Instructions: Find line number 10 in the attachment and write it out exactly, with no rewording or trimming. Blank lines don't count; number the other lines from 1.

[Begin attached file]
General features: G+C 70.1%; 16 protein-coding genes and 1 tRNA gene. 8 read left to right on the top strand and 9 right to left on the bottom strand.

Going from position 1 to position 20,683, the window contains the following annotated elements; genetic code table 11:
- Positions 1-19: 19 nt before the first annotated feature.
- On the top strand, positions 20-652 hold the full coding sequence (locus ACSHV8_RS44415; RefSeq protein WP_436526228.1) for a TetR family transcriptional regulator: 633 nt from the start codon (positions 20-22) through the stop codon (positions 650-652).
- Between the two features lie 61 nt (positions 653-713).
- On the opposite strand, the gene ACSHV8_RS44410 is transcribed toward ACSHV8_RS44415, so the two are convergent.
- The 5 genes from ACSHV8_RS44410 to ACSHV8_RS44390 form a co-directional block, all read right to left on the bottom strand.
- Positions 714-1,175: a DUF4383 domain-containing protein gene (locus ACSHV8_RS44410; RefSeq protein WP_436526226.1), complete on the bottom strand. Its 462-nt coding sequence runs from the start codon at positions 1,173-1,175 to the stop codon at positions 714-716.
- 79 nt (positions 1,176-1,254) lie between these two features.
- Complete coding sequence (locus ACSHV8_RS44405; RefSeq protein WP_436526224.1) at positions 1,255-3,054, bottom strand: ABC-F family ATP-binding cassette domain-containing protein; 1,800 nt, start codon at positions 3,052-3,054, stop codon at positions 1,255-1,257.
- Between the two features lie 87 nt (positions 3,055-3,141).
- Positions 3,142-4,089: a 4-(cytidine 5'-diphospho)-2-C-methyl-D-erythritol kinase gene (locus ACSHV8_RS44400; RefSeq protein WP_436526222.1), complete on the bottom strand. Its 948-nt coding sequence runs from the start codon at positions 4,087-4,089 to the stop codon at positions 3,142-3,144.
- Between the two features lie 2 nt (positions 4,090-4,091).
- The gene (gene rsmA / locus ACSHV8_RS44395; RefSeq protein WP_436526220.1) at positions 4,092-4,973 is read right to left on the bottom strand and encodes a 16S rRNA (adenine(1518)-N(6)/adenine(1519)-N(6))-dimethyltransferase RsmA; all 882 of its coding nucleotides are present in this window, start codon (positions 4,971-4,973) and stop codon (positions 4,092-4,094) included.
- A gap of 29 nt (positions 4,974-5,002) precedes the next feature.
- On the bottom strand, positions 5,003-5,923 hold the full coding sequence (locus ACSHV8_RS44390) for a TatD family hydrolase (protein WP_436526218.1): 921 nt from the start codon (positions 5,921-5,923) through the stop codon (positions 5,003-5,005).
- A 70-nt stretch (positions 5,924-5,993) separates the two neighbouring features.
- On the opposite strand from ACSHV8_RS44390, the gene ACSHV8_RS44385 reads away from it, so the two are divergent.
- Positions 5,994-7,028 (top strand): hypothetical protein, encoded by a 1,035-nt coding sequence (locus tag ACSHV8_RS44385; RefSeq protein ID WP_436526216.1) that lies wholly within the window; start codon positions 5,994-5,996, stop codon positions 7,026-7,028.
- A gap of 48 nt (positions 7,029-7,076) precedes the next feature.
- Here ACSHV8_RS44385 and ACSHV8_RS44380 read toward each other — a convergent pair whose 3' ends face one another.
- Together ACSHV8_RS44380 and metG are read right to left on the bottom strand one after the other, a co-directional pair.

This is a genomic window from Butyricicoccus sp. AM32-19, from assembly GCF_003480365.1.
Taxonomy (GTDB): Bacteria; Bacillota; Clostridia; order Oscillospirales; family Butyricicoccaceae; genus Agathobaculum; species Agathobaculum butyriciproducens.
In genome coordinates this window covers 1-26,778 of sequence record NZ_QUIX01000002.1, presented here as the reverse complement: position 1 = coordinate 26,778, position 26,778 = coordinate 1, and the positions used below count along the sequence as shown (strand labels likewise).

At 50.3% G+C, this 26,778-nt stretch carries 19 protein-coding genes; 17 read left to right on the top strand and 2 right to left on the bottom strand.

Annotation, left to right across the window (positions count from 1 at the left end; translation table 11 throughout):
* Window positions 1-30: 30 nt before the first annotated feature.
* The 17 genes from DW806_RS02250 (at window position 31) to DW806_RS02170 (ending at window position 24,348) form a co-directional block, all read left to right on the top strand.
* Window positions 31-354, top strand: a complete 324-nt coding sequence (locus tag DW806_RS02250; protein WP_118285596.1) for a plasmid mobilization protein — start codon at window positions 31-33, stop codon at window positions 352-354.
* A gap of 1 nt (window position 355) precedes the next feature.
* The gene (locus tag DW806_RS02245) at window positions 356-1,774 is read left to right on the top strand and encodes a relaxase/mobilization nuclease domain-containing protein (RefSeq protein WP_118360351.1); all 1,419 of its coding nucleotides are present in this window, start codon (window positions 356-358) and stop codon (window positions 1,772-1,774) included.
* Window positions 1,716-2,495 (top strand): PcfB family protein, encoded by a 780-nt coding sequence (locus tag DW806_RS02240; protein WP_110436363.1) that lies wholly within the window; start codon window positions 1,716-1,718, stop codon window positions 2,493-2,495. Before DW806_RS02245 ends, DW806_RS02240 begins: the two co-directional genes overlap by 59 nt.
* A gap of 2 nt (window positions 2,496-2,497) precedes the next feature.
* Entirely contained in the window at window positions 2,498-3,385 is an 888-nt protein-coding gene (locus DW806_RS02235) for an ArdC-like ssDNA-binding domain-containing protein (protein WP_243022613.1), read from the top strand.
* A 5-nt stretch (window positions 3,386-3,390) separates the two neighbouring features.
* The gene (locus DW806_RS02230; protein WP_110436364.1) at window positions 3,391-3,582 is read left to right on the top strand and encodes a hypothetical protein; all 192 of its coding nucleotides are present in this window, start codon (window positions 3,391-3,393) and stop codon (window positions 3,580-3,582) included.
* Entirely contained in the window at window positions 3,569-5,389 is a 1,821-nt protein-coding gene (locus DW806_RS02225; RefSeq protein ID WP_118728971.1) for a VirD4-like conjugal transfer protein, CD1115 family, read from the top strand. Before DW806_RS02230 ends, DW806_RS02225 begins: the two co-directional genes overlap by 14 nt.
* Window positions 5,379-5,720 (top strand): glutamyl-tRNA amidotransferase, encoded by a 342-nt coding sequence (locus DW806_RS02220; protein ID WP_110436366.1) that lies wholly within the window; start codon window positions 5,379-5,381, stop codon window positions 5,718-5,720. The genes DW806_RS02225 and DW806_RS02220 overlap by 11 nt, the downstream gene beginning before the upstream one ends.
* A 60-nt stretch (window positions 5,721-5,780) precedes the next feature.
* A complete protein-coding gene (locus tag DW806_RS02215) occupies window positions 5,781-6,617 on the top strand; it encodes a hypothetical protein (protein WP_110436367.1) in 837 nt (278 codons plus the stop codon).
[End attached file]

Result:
- Complete coding sequence (locus ACSHV8_RS44405; RefSeq protein WP_436526224.1) at positions 1,255-3,054, bottom strand: ABC-F family ATP-binding cassette domain-containing protein; 1,800 nt, start codon at positions 3,052-3,054, stop codon at positions 1,255-1,257.